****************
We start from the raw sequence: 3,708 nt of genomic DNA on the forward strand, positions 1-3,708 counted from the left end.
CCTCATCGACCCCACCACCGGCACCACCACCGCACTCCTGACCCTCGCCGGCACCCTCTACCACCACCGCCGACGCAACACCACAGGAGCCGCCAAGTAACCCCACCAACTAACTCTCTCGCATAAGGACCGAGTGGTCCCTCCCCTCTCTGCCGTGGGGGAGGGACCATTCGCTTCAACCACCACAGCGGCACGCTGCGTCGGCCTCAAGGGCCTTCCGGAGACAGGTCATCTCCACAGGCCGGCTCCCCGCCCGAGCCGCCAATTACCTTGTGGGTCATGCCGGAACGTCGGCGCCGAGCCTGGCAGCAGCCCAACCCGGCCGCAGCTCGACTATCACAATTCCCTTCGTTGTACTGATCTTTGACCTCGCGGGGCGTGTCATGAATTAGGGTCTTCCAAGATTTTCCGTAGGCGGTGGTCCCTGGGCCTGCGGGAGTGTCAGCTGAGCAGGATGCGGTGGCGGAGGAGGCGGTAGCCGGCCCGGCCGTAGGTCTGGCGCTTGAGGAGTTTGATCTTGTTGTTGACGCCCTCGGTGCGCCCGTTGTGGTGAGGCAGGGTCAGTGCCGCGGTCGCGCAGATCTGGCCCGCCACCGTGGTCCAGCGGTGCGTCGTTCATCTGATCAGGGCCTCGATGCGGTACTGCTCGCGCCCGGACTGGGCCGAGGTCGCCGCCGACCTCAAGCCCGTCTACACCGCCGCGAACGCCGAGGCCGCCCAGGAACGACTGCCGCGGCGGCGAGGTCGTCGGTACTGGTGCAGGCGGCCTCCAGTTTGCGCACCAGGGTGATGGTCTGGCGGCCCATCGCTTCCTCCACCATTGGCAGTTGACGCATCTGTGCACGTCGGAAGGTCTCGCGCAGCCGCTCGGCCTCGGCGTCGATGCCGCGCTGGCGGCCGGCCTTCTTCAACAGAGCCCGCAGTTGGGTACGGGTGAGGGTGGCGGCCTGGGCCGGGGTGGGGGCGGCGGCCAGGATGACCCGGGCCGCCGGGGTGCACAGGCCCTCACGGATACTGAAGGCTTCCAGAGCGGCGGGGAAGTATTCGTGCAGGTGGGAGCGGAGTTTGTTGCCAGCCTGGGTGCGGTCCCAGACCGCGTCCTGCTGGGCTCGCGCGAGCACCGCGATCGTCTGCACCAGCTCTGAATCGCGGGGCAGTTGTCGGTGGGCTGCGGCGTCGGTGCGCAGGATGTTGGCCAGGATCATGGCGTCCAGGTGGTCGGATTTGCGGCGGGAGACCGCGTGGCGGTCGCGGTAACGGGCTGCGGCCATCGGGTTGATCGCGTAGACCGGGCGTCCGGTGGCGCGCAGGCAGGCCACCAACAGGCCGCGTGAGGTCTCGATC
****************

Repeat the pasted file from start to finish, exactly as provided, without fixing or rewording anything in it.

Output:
We start from the raw sequence: 3,708 nt of genomic DNA on the forward strand, positions 1-3,708 counted from the left end.
CCTCATCGACCCCACCACCGGCACCACCACCGCACTCCTGACCCTCGCCGGCACCCTCTACCACCACCGCCGACGCAACACCACAGGAGCCGCCAAGTAACCCCACCAACTAACTCTCTCGCATAAGGACCGAGTGGTCCCTCCCCTCTCTGCCGTGGGGGAGGGACCATTCGCTTCAACCACCACAGCGGCACGCTGCGTCGGCCTCAAGGGCCTTCCGGAGACAGGTCATCTCCACAGGCCGGCTCCCCGCCCGAGCCGCCAATTACCTTGTGGGTCATGCCGGAACGTCGGCGCCGAGCCTGGCAGCAGCCCAACCCGGCCGCAGCTCGACTATCACAATTCCCTTCGTTGTACTGATCTTTGACCTCGCGGGGCGTGTCATGAATTAGGGTCTTCCAAGATTTTCCGTAGGCGGTGGTCCCTGGGCCTGCGGGAGTGTCAGCTGAGCAGGATGCGGTGGCGGAGGAGGCGGTAGCCGGCCCGGCCGTAGGTCTGGCGCTTGAGGAGTTTGATCTTGTTGTTGACGCCCTCGGTGCGCCCGTTGTGGTGAGGCAGGGTCAGTGCCGCGGTCGCGCAGATCTGGCCCGCCACCGTGGTCCAGCGGTGCGTCGTTCATCTGATCAGGGCCTCGATGCGGTACTGCTCGCGCCCGGACTGGGCCGAGGTCGCCGCCGACCTCAAGCCCGTCTACACCGCCGCGAACGCCGAGGCCGCCCAGGAACGACTGCCGCGGCGGCGAGGTCGTCGGTACTGGTGCAGGCGGCCTCCAGTTTGCGCACCAGGGTGATGGTCTGGCGGCCCATCGCTTCCTCCACCATTGGCAGTTGACGCATCTGTGCACGTCGGAAGGTCTCGCGCAGCCGCTCGGCCTCGGCGTCGATGCCGCGCTGGCGGCCGGCCTTCTTCAACAGAGCCCGCAGTTGGGTACGGGTGAGGGTGGCGGCCTGGGCCGGGGTGGGGGCGGCGGCCAGGATGACCCGGGCCGCCGGGGTGCACAGGCCCTCACGGATACTGAAGGCTTCCAGAGCGGCGGGGAAGTATTCGTGCAGGTGGGAGCGGAGTTTGTTGCCAGCCTGGGTGCGGTCCCAGACCGCGTCCTGCTGGGCTCGCGCGAGCACCGCGATCGTCTGCACCAGCTCTGAATCGCGGGGCAGTTGTCGGTGGGCTGCGGCGTCGGTGCGCAGGATGTTGGCCAGGATCATGGCGTCCAGGTGGTCGGATTTGCGGCGGGAGACCGCGTGGCGGTCGCGGTAACGGGCTGCGGCCATCGGGTTGATCGCGTAGACCGGGCGTCCGGTGGCGCGCAGGCAGGCCACCAACAGGCCGCGTGAGGTCTCGATC